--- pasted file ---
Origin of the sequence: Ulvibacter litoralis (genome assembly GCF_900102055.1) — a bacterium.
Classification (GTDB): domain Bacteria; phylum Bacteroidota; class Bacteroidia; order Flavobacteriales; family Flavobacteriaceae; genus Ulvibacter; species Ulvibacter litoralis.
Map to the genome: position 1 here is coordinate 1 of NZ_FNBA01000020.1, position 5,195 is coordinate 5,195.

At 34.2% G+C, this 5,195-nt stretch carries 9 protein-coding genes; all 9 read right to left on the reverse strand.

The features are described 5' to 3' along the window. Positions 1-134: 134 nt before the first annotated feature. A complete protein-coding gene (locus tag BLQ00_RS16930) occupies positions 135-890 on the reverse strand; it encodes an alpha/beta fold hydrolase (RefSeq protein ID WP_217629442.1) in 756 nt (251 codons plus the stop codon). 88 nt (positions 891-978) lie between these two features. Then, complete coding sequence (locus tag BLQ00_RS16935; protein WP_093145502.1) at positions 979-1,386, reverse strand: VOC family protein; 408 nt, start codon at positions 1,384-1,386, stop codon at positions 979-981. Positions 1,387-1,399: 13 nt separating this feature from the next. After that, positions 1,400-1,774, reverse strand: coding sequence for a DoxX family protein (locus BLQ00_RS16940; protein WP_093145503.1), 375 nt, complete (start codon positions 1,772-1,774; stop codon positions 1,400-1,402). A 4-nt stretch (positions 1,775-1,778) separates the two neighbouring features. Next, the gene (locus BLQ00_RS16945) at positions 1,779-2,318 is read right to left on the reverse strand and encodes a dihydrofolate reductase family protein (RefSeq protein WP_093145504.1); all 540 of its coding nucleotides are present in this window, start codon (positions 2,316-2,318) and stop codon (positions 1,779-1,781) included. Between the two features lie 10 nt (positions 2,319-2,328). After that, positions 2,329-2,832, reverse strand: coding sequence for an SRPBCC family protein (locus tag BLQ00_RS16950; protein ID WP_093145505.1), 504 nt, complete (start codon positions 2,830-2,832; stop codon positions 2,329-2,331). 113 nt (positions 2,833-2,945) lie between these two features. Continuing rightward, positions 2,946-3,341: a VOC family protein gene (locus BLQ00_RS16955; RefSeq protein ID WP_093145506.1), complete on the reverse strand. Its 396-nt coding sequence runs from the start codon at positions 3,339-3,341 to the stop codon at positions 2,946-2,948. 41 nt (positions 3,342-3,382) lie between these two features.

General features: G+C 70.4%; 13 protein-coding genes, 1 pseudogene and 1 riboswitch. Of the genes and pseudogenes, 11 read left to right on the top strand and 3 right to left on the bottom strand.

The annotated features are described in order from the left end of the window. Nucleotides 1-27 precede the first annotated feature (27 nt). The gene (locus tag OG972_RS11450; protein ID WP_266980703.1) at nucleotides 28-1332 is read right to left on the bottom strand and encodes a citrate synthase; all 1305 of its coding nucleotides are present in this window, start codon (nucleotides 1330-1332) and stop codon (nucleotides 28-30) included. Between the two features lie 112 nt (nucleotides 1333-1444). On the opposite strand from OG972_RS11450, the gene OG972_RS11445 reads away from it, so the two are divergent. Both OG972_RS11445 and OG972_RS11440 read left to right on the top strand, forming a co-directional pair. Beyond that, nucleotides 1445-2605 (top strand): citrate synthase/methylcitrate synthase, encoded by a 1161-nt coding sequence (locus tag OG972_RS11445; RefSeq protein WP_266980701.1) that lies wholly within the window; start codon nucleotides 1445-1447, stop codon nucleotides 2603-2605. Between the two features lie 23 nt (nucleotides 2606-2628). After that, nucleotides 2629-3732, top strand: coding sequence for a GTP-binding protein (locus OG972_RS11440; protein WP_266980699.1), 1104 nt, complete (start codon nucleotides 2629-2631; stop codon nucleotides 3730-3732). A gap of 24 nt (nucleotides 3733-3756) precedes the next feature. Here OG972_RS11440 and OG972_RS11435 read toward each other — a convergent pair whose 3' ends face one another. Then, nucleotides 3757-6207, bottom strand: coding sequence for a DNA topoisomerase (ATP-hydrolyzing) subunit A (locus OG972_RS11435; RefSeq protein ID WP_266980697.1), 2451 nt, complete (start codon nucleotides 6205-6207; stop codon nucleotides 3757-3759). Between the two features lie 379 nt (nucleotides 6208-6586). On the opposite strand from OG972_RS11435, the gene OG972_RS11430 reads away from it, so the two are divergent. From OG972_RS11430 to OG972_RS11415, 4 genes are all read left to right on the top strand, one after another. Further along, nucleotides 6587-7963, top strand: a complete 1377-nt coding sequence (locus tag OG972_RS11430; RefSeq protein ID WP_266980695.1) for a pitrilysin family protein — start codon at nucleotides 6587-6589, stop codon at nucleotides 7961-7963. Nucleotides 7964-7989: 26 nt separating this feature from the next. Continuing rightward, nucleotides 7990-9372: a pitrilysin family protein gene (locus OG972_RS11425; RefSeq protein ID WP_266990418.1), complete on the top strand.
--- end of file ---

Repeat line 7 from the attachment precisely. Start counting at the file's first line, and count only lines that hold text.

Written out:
The annotated features are described in order from the left end of the window. Nucleotides 1-27 precede the first annotated feature (27 nt). The gene (locus tag OG972_RS11450; protein ID WP_266980703.1) at nucleotides 28-1332 is read right to left on the bottom strand and encodes a citrate synthase; all 1305 of its coding nucleotides are present in this window, start codon (nucleotides 1330-1332) and stop codon (nucleotides 28-30) included. Between the two features lie 112 nt (nucleotides 1333-1444). On the opposite strand from OG972_RS11450, the gene OG972_RS11445 reads away from it, so the two are divergent. Both OG972_RS11445 and OG972_RS11440 read left to right on the top strand, forming a co-directional pair. Beyond that, nucleotides 1445-2605 (top strand): citrate synthase/methylcitrate synthase, encoded by a 1161-nt coding sequence (locus tag OG972_RS11445; RefSeq protein WP_266980701.1) that lies wholly within the window; start codon nucleotides 1445-1447, stop codon nucleotides 2603-2605. Between the two features lie 23 nt (nucleotides 2606-2628). After that, nucleotides 2629-3732, top strand: coding sequence for a GTP-binding protein (locus OG972_RS11440; protein WP_266980699.1), 1104 nt, complete (start codon nucleotides 2629-2631; stop codon nucleotides 3730-3732). A gap of 24 nt (nucleotides 3733-3756) precedes the next feature. Here OG972_RS11440 and OG972_RS11435 read toward each other — a convergent pair whose 3' ends face one another. Then, nucleotides 3757-6207, bottom strand: coding sequence for a DNA topoisomerase (ATP-hydrolyzing) subunit A (locus OG972_RS11435; RefSeq protein ID WP_266980697.1), 2451 nt, complete (start codon nucleotides 6205-6207; stop codon nucleotides 3757-3759). Between the two features lie 379 nt (nucleotides 6208-6586). On the opposite strand from OG972_RS11435, the gene OG972_RS11430 reads away from it, so the two are divergent. From OG972_RS11430 to OG972_RS11415, 4 genes are all read left to right on the top strand, one after another. Further along, nucleotides 6587-7963, top strand: a complete 1377-nt coding sequence (locus tag OG972_RS11430; RefSeq protein ID WP_266980695.1) for a pitrilysin family protein — start codon at nucleotides 6587-6589, stop codon at nucleotides 7961-7963. Nucleotides 7964-7989: 26 nt separating this feature from the next. Continuing rightward, nucleotides 7990-9372: a pitrilysin family protein gene (locus OG972_RS11425; RefSeq protein ID WP_266990418.1), complete on the top strand.